Jabari Parker

Report: Jabari Parker may hold off on signing a letter of intent

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Down to his final five schools, 2013 forward Jabari Parker begins the official visit portion of his recruitment with a trip to Michigan State this weekend.

With concrete dates for his trips to Duke (October 26-28), Florida (November 2-4) and Stanford (November 9-11) and a trip to BYU (date yet to be determined) as well, Parker may have a good idea where he wants to attend college before the fall signing period.

But that doesn’t mean the Simeon HS product will sign a letter of intent during that period, as his father Sonny says that Jabari may wait until the spring to make it official.

Sonny Parker says his son might not have enough time to decide during the early signing period next month.

Sonny Parker says his son might “go on his first two visits and say, `Hey, this is where I want to go.”‘

The fall signing period is only a week long, running from November 14-21, so it wouldn’t qualify as a stunner if he were to make a verbal commitment but hold off on signing.

But here’s the question: for an elite prospect like Jabari how important is it to sign a letter of intent?

Here’s the NCAA’s description of the National Letter of Intent program:

The NLI is a voluntary program with regard to both institutions and student-athletes. No prospective student-athlete or parent is required to sign the National Letter of Intent, and no institution is required to join the program.

By signing a National Letter of Intent, a prospective student-athlete agrees to attend the designated college or university for one academic year.

Key word in the first part of the statement: voluntary. You don’t have to sign a letter of intent, but for the majority of prospective student-athletes doing so is the way to make sure they’re accounted for from a scholarship standpoint.

But for a player the caliber of Parker, wouldn’t it be wise to follow the recent example of Fresno State freshman center Robert Upshaw?

Upshaw originally committed to Kansas State but held off on signing the NLI, opting to sign the grant-in-aid instead. And sure enough after Frank Martin left Manhattan to take the job at South Carolina, Upshaw was able to de-commit without facing a penalty.

Upshaw did sign the NLI with Fresno State, but he saved himself a lot of trouble by not doing so during his original commitment.

Signing the NLI would get the recruiting phone calls to stop and the school Parker commits to would be able to formally announce his decision.

But outside of those two benefits (and the second one may not be much of a benefit as there will be plenty of attention paid to his decision), signing the grant-in-aid only would accomplish the same thing.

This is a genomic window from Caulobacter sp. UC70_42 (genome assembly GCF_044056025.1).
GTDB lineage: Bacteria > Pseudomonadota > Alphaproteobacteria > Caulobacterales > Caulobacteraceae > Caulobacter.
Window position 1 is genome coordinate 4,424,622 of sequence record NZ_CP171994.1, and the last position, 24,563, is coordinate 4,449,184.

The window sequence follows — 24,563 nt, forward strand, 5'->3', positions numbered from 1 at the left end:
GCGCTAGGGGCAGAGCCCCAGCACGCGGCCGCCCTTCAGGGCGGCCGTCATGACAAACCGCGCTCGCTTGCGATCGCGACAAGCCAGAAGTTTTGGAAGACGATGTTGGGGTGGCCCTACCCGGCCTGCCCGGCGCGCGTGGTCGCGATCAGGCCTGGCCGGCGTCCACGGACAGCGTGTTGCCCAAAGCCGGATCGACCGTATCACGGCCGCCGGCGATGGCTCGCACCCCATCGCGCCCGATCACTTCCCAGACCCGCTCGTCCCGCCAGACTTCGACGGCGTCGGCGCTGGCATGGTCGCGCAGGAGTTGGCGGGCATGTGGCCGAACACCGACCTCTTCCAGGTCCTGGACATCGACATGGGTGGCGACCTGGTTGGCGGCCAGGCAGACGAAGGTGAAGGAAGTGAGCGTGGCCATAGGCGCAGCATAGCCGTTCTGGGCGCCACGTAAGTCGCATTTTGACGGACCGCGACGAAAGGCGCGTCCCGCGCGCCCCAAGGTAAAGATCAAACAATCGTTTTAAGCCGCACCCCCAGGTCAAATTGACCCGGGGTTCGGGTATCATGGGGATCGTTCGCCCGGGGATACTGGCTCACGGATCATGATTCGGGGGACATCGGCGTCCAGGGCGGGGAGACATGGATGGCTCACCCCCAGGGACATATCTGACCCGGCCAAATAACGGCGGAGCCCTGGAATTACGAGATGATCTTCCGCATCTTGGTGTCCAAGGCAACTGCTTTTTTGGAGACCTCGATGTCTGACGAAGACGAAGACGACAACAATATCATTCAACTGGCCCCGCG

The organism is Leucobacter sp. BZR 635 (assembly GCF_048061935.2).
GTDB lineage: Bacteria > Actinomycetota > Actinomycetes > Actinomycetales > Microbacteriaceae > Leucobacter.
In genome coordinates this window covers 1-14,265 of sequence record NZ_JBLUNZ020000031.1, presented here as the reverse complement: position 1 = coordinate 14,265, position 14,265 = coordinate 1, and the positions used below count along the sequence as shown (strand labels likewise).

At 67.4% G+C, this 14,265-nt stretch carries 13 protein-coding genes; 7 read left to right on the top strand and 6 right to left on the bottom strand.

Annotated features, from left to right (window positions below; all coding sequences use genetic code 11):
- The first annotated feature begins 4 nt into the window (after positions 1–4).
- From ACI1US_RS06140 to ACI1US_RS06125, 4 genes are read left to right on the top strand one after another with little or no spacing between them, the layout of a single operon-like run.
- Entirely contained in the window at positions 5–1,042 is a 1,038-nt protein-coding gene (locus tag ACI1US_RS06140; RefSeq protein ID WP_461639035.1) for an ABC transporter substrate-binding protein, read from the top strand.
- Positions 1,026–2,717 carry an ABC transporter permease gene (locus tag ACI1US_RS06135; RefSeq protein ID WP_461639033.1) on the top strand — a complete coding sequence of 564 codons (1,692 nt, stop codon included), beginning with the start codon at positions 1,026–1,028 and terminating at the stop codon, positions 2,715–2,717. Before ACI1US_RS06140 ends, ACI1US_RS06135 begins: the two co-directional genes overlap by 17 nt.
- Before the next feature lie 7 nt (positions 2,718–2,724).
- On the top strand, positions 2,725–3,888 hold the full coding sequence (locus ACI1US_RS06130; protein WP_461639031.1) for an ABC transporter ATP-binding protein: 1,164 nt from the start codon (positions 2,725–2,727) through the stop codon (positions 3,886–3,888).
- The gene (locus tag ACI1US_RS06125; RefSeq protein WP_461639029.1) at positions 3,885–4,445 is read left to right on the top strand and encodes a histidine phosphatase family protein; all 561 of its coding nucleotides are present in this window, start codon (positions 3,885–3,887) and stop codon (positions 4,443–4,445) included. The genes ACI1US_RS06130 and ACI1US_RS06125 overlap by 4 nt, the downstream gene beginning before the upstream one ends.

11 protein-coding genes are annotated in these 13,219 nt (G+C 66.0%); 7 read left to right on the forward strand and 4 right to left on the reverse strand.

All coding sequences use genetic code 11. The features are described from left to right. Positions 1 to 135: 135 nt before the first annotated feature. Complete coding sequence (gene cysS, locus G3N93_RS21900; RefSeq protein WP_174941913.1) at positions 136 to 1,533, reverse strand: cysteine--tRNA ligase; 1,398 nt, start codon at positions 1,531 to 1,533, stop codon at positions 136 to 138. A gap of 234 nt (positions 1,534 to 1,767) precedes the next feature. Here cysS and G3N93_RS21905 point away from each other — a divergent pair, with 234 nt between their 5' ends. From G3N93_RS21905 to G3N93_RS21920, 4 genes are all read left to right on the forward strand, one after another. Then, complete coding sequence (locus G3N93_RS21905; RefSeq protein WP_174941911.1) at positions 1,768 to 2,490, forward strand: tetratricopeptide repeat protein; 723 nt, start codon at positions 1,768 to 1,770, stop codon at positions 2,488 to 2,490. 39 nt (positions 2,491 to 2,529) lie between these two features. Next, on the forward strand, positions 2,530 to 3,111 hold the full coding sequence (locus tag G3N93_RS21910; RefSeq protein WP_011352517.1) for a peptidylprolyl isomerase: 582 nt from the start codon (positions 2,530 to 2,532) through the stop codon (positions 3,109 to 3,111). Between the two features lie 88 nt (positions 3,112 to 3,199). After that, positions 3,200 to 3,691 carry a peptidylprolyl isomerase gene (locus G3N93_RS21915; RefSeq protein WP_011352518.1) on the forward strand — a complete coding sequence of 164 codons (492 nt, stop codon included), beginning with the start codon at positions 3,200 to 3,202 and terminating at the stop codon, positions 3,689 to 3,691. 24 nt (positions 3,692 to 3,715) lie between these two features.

Raphielle is also the assistant editor at CollegeHoops.net and can be followed on Twitter at @raphiellej.

Arizona lands first commitment in 2017 class

Alex Barcello (Jon Lopez/Nike)
(Jon Lopez/Nike)
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Arizona landed their first commitment in the Class of 2017 on Friday night as point guard Alex Barcello pledged to Sean Miller and the Wildcats.

Barcello is a 6-foot-2 point guard from Tempe who plays his high school ball for Corona del Sol. He committed to the Wildcats on an official visit to the Tucson campus.

Barcello is a borderline top 100 prospect who sits at No. 123 in the Rivals top 150. He’s known for his ability to shoot, and he’s more of a combo-guard — i.e. shoot-first — than a point guard at times, but he’s a nice pickup and projects as a solid four-year player for the Wildcats.

Virginia, Indiana, Stanford and Butler were the other four schools on Barcello’s list.

Duke lands first commitment in 2017 class

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Alex O’Connell knew exactly where he wanted to play his college ball, which is why, just two days after picking up an offer from Coach K and the Blue Devils, he became Duke’s first recruit in the Class of 2017.

O’Connell announced the on twitter on Friday afternoon:

O’Connell is a four-star prospect from Georgia that had a terrific summer, going from being a borderline top 75 prospect to a player that caught the interest of Duke, who, along with Kentucky, sit atop the college recruiting hierarchy. He’s an explosively athletic and lanky 6-foot-6 wing with three-point range on his jumper. He needs to add some weight and some strength — he’s listed as a crisp 175 pounds — but he has the tools, and the swagger, to develop into a very effective player in the ACC.